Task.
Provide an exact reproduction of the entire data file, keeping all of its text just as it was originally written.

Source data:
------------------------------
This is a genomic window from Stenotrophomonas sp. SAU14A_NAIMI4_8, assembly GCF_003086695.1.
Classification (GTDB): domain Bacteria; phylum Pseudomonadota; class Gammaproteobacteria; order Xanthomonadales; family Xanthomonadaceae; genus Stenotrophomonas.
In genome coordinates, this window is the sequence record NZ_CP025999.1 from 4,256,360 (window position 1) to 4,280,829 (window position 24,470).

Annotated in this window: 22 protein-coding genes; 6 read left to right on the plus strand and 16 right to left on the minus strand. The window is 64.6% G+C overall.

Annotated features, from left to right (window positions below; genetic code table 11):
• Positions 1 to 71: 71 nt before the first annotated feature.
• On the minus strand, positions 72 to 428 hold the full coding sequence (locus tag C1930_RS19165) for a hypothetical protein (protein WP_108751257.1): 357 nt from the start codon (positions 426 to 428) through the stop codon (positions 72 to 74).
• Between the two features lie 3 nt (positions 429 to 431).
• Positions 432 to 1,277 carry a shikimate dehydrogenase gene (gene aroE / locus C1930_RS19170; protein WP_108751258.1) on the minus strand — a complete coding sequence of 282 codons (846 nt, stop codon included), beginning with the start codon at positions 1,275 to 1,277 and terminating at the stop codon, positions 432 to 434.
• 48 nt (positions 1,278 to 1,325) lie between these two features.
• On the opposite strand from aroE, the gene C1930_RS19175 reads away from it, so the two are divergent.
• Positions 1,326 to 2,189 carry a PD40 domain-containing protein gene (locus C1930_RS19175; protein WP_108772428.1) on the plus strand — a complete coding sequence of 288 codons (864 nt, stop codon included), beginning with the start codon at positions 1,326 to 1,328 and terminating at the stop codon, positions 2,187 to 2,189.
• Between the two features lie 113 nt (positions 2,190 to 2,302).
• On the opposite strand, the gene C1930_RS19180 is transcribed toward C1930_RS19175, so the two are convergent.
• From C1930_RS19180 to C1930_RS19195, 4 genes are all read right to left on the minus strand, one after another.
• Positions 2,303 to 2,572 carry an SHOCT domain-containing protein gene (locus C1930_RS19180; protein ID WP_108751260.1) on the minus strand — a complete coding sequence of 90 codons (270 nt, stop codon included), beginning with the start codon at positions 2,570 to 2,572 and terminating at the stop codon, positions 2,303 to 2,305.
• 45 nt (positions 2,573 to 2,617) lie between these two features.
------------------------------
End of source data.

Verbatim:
This is a genomic window from Stenotrophomonas sp. SAU14A_NAIMI4_8, assembly GCF_003086695.1.
Classification (GTDB): domain Bacteria; phylum Pseudomonadota; class Gammaproteobacteria; order Xanthomonadales; family Xanthomonadaceae; genus Stenotrophomonas.
In genome coordinates, this window is the sequence record NZ_CP025999.1 from 4,256,360 (window position 1) to 4,280,829 (window position 24,470).

Annotated in this window: 22 protein-coding genes; 6 read left to right on the plus strand and 16 right to left on the minus strand. The window is 64.6% G+C overall.

Annotated features, from left to right (window positions below; genetic code table 11):
• Positions 1 to 71: 71 nt before the first annotated feature.
• On the minus strand, positions 72 to 428 hold the full coding sequence (locus tag C1930_RS19165) for a hypothetical protein (protein WP_108751257.1): 357 nt from the start codon (positions 426 to 428) through the stop codon (positions 72 to 74).
• Between the two features lie 3 nt (positions 429 to 431).
• Positions 432 to 1,277 carry a shikimate dehydrogenase gene (gene aroE / locus C1930_RS19170; protein WP_108751258.1) on the minus strand — a complete coding sequence of 282 codons (846 nt, stop codon included), beginning with the start codon at positions 1,275 to 1,277 and terminating at the stop codon, positions 432 to 434.
• 48 nt (positions 1,278 to 1,325) lie between these two features.
• On the opposite strand from aroE, the gene C1930_RS19175 reads away from it, so the two are divergent.
• Positions 1,326 to 2,189 carry a PD40 domain-containing protein gene (locus C1930_RS19175; protein WP_108772428.1) on the plus strand — a complete coding sequence of 288 codons (864 nt, stop codon included), beginning with the start codon at positions 1,326 to 1,328 and terminating at the stop codon, positions 2,187 to 2,189.
• Between the two features lie 113 nt (positions 2,190 to 2,302).
• On the opposite strand, the gene C1930_RS19180 is transcribed toward C1930_RS19175, so the two are convergent.
• From C1930_RS19180 to C1930_RS19195, 4 genes are all read right to left on the minus strand, one after another.
• Positions 2,303 to 2,572 carry an SHOCT domain-containing protein gene (locus C1930_RS19180; protein ID WP_108751260.1) on the minus strand — a complete coding sequence of 90 codons (270 nt, stop codon included), beginning with the start codon at positions 2,570 to 2,572 and terminating at the stop codon, positions 2,303 to 2,305.
• 45 nt (positions 2,573 to 2,617) lie between these two features.